Live review

Binker Golding Quartet, Trish Clowes, Meridian at Jazz in the Round

Binker Golding Quartet, Trish Clowes, Meridian
(Jazz in the Round, Cockpit Theatre, 28 October 2019. Review by Peter Jones)

The Cockpit is the venue for the excellent monthly Jazz in the Round concerts produced and presented by Jazz FM’s Jez Nelson and Chris Phillips. Befitting a music venue that is also a theatre, there are three acts – newcomer, solo performer and headliner.

Binker Golding (Photo © Steven Cropper of http://www.transientlife.uk)

Tenor saxophonist Binker Golding is known for some edgy work in recent years, particularly his sax/drums duo with Moses Boyd, but here with his new quartet he is working within slightly more familiar confines. What is still there, and will hopefully never fade, is Golding’s demonic energy, an energy shared not only by this fine band but by the whole Tomorrow’s Warriors clan. Golding is also developing a nice line in thoughtful pre-gig ruminations, viz: “Hope is a dangerous thing” and “Artists should be hypocrites”. He also expressed his love for Emily Dickinson, whose famous poem Hope is the Thing with Feathers has clearly inspired his recent album Abstractions of Reality Past and Incredible Feathers, as well as the delicate song …And I Like Your Feathers.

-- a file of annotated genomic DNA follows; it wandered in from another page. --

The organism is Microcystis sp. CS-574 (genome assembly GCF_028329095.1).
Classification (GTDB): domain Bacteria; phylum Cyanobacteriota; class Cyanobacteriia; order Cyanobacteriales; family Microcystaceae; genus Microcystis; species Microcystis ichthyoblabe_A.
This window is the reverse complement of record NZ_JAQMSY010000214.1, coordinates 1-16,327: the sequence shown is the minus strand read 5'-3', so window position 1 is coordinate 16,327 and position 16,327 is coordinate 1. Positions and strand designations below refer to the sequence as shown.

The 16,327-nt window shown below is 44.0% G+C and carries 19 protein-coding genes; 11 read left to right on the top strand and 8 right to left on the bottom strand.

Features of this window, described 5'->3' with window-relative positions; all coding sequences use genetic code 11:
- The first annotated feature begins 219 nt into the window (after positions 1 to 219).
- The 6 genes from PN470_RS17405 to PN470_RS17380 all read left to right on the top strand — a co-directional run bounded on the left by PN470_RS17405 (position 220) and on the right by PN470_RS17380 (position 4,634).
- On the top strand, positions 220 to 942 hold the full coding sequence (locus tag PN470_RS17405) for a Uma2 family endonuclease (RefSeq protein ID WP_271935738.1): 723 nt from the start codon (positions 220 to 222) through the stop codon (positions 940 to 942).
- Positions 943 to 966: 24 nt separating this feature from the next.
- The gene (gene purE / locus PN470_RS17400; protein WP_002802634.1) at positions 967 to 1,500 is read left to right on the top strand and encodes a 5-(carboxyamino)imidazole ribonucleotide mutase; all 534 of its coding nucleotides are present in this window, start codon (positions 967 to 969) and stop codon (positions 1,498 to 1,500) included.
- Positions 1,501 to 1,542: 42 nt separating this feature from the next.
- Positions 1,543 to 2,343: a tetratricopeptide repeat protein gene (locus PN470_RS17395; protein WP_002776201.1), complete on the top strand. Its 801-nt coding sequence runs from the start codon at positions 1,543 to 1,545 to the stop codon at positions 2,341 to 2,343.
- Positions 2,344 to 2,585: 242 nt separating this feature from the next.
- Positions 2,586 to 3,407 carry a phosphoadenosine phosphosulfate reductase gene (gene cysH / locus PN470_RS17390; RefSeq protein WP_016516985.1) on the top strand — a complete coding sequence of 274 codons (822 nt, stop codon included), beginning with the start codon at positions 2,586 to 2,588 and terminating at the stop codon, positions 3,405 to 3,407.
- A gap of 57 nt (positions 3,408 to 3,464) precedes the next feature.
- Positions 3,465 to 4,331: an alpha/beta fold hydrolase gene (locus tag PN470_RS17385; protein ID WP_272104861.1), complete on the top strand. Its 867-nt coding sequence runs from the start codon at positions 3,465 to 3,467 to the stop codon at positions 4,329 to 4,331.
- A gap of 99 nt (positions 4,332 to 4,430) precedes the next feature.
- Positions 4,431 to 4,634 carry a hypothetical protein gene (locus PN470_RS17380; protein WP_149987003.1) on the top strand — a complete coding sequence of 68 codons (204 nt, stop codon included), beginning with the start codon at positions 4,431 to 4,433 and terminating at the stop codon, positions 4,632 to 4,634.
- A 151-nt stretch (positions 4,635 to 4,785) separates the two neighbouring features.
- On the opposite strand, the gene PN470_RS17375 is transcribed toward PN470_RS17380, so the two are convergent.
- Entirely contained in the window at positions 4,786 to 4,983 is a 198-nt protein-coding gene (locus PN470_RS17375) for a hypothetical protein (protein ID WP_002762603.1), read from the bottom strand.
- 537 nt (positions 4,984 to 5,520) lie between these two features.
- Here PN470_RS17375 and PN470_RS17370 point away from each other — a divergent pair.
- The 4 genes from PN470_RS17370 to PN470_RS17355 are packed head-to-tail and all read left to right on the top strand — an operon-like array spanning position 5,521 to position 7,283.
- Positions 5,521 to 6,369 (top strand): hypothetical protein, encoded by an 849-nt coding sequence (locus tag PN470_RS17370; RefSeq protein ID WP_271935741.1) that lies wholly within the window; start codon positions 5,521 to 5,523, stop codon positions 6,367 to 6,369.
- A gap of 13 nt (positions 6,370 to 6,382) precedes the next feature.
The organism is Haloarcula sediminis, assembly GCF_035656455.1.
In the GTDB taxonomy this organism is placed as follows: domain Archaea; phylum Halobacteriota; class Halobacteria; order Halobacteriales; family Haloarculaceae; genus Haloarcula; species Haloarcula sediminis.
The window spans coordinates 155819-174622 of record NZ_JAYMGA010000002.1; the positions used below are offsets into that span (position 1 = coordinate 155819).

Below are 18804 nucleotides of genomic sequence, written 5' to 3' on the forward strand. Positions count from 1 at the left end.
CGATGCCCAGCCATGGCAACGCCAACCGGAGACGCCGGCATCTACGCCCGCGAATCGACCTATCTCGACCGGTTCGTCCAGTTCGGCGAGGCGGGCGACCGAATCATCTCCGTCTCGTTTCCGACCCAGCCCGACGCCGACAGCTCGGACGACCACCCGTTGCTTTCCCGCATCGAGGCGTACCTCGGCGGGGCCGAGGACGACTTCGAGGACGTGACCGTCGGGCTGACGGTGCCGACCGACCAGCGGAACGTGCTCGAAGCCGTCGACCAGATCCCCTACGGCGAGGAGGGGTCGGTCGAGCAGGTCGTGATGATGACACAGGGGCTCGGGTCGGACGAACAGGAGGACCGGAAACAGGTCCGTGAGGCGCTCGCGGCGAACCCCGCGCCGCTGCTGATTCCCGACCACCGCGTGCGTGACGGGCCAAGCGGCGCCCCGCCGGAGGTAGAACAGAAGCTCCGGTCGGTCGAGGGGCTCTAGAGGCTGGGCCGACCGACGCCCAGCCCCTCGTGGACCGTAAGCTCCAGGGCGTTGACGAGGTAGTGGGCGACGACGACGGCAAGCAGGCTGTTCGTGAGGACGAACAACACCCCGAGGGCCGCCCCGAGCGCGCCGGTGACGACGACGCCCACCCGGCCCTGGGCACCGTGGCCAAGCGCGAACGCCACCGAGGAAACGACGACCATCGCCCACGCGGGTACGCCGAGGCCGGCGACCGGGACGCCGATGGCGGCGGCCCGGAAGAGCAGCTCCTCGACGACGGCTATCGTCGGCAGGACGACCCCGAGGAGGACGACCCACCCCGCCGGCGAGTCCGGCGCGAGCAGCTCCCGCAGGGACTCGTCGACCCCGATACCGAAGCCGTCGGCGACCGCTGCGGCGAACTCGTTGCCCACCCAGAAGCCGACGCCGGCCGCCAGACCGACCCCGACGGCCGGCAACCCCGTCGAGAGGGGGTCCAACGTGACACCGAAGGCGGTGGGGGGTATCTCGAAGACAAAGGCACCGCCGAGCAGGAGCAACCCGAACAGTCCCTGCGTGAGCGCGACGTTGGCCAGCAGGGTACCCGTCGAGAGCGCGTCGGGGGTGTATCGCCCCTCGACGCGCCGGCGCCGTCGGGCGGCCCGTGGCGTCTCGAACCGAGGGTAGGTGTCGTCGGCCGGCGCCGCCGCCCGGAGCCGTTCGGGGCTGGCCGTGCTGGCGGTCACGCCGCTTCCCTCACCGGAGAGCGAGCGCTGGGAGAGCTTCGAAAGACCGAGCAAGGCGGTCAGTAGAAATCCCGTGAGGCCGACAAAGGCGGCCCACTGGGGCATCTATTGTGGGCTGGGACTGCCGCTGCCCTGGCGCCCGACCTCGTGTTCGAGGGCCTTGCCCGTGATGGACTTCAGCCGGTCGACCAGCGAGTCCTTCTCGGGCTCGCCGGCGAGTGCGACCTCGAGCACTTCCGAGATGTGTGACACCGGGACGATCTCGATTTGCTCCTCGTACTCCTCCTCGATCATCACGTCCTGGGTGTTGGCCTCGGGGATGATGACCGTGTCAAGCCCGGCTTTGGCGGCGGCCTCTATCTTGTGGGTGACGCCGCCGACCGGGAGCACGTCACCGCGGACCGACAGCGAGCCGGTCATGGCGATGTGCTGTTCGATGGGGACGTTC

Sarah Tandy (Photo © Steven Cropper of http://www.transientlife.uk)

One variation to the band that recorded the album is Sarah Tandy’s presence on piano, replacing the ubiquitous Joe Armon-Jones. And what a substitution! Tandy was somehow able to play lyrically, even passionately, at terrifying speed and with perfect control. Her contributions were always melodic and always in-the-moment, notably on the funky I Forgot Santa Monica and on Exquisite She-Green, which also featured Golding at his most fluent. Daniel Casimir has become a top-drawer creative bass player, and you could happily spend an entire gig just listening to what he’s doing. Drummer Sam Jones is shaping up very nicely as the class clown, first removing his silly wig-hat (“because I couldn’t hear shit”), then improvising a brief passage during which he shaped to hit various cymbals but never actually made contact, and finally laying out altogether in order to fix his detached bass drum pedal. This allowed the rest of the band to demonstrate their rock-solid time by swinging on regardless. Oh yes – swing: not a rhythmic style you normally associate with the under-60s, but Golding’s quartet did just that in the brilliant, propulsive Fluorescent Black. What a treat.

Earlier we were treated to some lovely, haunting solo tenor saxophone from Trish Clowes. Working in a similar vein to John Surman in his solo experiments 20 years ago on the Road to St Ives album, she linked together three pieces, singing as well as playing on folk song The Month of January, squeezing breathy overtones from the instrument on I Can’t Find my Other Brush, and with sparing use of electronic effects on Pfeiffer and the Whales. Here, the pedals were used to recycle the instrument’s natural creaks and squeaks, and to create foghorns and distant ship’s hooters, and even a church organ.

Meridian is a new band formed by drummer-composer Adam Woodcock, who this Summer graduated from Trinity with a first. The tunes were great, especially the closer Turquoise and Ballad for Barney, Woodcock’s elegy for a much-loved family dog. Sam Glaser (alto saxophone), James Pettinger (piano), and Aram Bahmaie (bass) provided sensitive support, and guitarist Dan Kemshell is a very promising soloist.

LINK: Abstractions of Reality Past and Incredible Feathers review

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